The last session of the Evokers’ Annual Calling had ended shortly after midday. Since he opted not to stick around for yet another luncheon where he’d be asked to hold forth on the breakdown of algorithms for precise height determination when casting fireballs over allied forces, this meant that Kendel arrived back at Catchbreeze just an hour or two later – in time, if he was lucky, to still get some fresh-baked scones and chilled juice of oranienap before the kitchen started in on serious dinner preparations.
The delightful weather makes him briefly consider sitting down at a table in the estate’s small orchard to work through an intriguing set of arithmancy problems, but he swiftly changes his mind and heads down to the library. Fewer chances of bugs in the inkwell or wind blowing away a loose leaf and also less chance of Sur finding him and trying to convince him to schedule a full re-roofing of the chapel this very instant. The man knew his business, for sure, but finding finances to have the estate kept up to his exacting standards was a challenge Kendel did not relish nearly as much as arithmancy. Come to think of it, he’d start learning divination spells before he’d do any more fundraising.
Just as Kendel sits down at his favorite desk, Petha Amers, majordomo of Catchbreeze, soundlessly steps up beside him. She is holding a tray. “I trust you’ve had an interesting conference, ser?” she says. Kendel rolls his eyes a little. “I don’t think half of them had left their houses at all between this one and the last. They are ink-stained up to their elbows, and have beards so long they trip over them and all I ever hear of them is theoretical mumblings and vague theories of how things might work if the stars aligned just right.” Petha gives the wizard a genuine smile. “Whereas you, ser, are of course beard-free and only ink-stained at the very tips of your fingers.” The wizard grimaces. “You did ask me not to remove any more spiders for the house staff. And it was such good practice. Soon I, too, will be ink stained beyond measure” Kendel retorts, arching an eyebrow at the liveried half-elf. She bows briefly and smiles. “We do so appreciate that you leave this duty to others now, ser. Your dedication to their disappearance was sometimes a little…” she pauses, still smiling, “…fiery.” Kendel shrugs. “We all have to make do. I can’t just pick them up and take them outside like… well.. like some people.” Petha’s expression softens and becomes sympathetic. “There is that, ser. But that is not why I am here. Would you like some iced tea and biscuits?” Kendel fakes a look of exasperation and exaggerates a sigh. “I know what this means, Petha. You want me to check the ledgers again, don’t you?”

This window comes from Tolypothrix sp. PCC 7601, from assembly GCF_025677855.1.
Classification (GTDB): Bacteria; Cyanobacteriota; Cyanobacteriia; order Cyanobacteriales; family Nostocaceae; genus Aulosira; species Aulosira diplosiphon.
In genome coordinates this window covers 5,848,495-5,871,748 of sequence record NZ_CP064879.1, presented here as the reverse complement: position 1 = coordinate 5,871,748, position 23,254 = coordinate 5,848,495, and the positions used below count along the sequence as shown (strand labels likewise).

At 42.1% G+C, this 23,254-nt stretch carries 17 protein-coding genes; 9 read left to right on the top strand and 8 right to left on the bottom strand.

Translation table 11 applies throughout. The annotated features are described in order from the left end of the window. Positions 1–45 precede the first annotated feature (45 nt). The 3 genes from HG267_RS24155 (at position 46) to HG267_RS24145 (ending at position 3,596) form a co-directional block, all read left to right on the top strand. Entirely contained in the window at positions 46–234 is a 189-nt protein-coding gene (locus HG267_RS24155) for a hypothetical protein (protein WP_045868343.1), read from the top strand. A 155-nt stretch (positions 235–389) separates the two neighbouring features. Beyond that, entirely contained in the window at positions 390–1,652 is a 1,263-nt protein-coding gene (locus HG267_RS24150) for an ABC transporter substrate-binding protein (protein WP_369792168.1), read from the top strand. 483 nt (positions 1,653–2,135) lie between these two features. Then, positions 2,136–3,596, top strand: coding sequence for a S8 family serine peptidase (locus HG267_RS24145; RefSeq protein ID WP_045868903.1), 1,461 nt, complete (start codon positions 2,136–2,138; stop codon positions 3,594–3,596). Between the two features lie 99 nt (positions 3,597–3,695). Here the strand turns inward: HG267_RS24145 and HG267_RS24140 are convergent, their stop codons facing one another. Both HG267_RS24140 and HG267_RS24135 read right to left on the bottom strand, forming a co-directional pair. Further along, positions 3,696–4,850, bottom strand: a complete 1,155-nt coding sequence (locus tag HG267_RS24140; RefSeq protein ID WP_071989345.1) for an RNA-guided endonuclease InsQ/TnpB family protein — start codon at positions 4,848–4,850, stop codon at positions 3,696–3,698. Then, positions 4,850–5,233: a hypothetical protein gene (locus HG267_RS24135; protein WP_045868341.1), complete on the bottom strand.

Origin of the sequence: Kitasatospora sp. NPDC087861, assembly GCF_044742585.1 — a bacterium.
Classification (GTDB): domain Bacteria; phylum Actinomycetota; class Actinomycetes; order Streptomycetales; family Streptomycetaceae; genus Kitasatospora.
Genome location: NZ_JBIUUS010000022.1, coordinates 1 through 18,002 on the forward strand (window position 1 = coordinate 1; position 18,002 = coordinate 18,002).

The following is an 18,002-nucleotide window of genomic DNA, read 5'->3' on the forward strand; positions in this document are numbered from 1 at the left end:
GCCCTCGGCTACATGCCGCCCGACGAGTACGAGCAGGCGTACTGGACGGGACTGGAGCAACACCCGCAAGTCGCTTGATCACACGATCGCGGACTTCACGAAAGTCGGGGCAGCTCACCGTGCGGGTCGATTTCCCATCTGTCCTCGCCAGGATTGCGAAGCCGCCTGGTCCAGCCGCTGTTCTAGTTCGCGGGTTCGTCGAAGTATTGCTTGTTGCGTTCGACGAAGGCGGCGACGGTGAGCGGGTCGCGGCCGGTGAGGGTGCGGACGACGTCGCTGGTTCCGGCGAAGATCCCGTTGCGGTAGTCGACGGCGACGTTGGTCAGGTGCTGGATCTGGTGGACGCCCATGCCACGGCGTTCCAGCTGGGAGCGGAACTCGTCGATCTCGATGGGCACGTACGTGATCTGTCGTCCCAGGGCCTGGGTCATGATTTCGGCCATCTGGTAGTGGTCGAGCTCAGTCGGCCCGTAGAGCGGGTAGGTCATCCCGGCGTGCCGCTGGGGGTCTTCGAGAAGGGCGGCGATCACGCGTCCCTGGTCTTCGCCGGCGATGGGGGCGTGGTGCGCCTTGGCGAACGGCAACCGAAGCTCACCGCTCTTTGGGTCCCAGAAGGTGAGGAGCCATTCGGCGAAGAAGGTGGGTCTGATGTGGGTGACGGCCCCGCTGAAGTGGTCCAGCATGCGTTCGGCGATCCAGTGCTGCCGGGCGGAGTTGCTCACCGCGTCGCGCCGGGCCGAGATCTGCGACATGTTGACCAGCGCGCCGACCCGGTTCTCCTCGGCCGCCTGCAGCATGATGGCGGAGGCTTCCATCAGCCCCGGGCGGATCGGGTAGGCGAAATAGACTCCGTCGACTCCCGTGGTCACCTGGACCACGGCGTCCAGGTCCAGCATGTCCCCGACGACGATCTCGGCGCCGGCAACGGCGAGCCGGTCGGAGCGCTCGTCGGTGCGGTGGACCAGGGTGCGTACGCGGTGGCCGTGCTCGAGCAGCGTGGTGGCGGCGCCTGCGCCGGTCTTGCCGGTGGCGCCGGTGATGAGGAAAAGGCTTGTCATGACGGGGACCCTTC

“It is time to review spring quarter numbers, ser, and it is custom that a member of the house review the books for final approval.” Kendel sags in his chair, twirling one hand in half-serious annoyance. “Fine, o valued keeper of this esteemed and ancient house. Bring me the ledger and I shall review them, if only because I am apparently the only member of the house who can sit still and look at rows of numbers without suffering psychic damage.”
Some time later, when the biscuits and tea have been disposed of and all the numbers have been added and subtracted properly, Kendel wanders through the herb garden to gather materials for a new ink he wants to make. Then he sees Royce, who leans over a large silver dish that brims with water. The wizard watches his friend for a moment, wondering who he is looking at this time. He has long since stopped asking, but he was glad he’d brought the dish back for the cleric from his recent excursion to Neverwinter. The gift had made him happy, and it gave him something to do beyond hanging out at that temple complex trying to teach some city kids what end of a cudgel to hold.
He feels a little bad at the uncharitable thought. Royce’s magic had always stood them in good stead throughout their adventures, and Tempus had seen fit more than once to send a celestial being their way to help them out of a sticky situation, or into a safe one, like that wonderful expanding fortress that they found. Still, the gap between the divine and the arcane is not so easily crossed. If his friend had been a little bit less upstanding… if maybe his response to seeing Orcus standing in his path had been different… if maybe they had made a different choice somewhere that this god had disapproved of… No. No, magic from a god is a fickle thing. Better to keep it in a spell book.
A small chime goes off. Royce, lost in his scrying, doesn’t hear it, but it makes Kendel turn on his heel and walk back to the house. Almost time for his daily casting of the teleportation spell. He heads down to Catchbreeze’s basement level to prepare.